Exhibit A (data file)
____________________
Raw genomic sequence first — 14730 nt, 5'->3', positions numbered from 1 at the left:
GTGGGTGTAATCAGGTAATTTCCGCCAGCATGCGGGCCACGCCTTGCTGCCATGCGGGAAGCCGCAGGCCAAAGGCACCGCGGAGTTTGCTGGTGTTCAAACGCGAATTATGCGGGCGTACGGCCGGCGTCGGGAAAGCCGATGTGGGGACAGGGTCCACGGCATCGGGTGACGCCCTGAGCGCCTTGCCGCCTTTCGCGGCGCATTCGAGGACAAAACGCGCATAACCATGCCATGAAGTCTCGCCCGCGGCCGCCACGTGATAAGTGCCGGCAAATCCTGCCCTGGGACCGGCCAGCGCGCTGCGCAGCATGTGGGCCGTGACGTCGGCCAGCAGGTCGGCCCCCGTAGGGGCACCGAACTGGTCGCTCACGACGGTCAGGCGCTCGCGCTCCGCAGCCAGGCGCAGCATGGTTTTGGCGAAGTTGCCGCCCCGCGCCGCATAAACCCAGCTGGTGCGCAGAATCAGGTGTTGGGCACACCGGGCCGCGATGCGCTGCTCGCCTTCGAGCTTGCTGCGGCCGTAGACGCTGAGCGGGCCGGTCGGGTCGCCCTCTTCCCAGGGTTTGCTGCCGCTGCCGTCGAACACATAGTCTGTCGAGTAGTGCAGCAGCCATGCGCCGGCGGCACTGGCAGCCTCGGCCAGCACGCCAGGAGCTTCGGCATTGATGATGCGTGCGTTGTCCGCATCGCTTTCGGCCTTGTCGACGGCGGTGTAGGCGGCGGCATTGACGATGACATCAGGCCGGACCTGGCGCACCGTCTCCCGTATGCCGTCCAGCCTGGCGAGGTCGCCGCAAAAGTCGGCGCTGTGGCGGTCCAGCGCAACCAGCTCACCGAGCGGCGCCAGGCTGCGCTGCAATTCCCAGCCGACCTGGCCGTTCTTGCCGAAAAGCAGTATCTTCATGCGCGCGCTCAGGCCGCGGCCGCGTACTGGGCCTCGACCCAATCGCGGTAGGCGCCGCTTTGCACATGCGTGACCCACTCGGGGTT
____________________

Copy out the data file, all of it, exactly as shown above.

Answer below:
Raw genomic sequence first — 14730 nt, 5'->3', positions numbered from 1 at the left:
GTGGGTGTAATCAGGTAATTTCCGCCAGCATGCGGGCCACGCCTTGCTGCCATGCGGGAAGCCGCAGGCCAAAGGCACCGCGGAGTTTGCTGGTGTTCAAACGCGAATTATGCGGGCGTACGGCCGGCGTCGGGAAAGCCGATGTGGGGACAGGGTCCACGGCATCGGGTGACGCCCTGAGCGCCTTGCCGCCTTTCGCGGCGCATTCGAGGACAAAACGCGCATAACCATGCCATGAAGTCTCGCCCGCGGCCGCCACGTGATAAGTGCCGGCAAATCCTGCCCTGGGACCGGCCAGCGCGCTGCGCAGCATGTGGGCCGTGACGTCGGCCAGCAGGTCGGCCCCCGTAGGGGCACCGAACTGGTCGCTCACGACGGTCAGGCGCTCGCGCTCCGCAGCCAGGCGCAGCATGGTTTTGGCGAAGTTGCCGCCCCGCGCCGCATAAACCCAGCTGGTGCGCAGAATCAGGTGTTGGGCACACCGGGCCGCGATGCGCTGCTCGCCTTCGAGCTTGCTGCGGCCGTAGACGCTGAGCGGGCCGGTCGGGTCGCCCTCTTCCCAGGGTTTGCTGCCGCTGCCGTCGAACACATAGTCTGTCGAGTAGTGCAGCAGCCATGCGCCGGCGGCACTGGCAGCCTCGGCCAGCACGCCAGGAGCTTCGGCATTGATGATGCGTGCGTTGTCCGCATCGCTTTCGGCCTTGTCGACGGCGGTGTAGGCGGCGGCATTGACGATGACATCAGGCCGGACCTGGCGCACCGTCTCCCGTATGCCGTCCAGCCTGGCGAGGTCGCCGCAAAAGTCGGCGCTGTGGCGGTCCAGCGCAACCAGCTCACCGAGCGGCGCCAGGCTGCGCTGCAATTCCCAGCCGACCTGGCCGTTCTTGCCGAAAAGCAGTATCTTCATGCGCGCGCTCAGGCCGCGGCCGCGTACTGGGCCTCGACCCAATCGCGGTAGGCGCCGCTTTGCACATGCGTGACCCACTCGGGGTT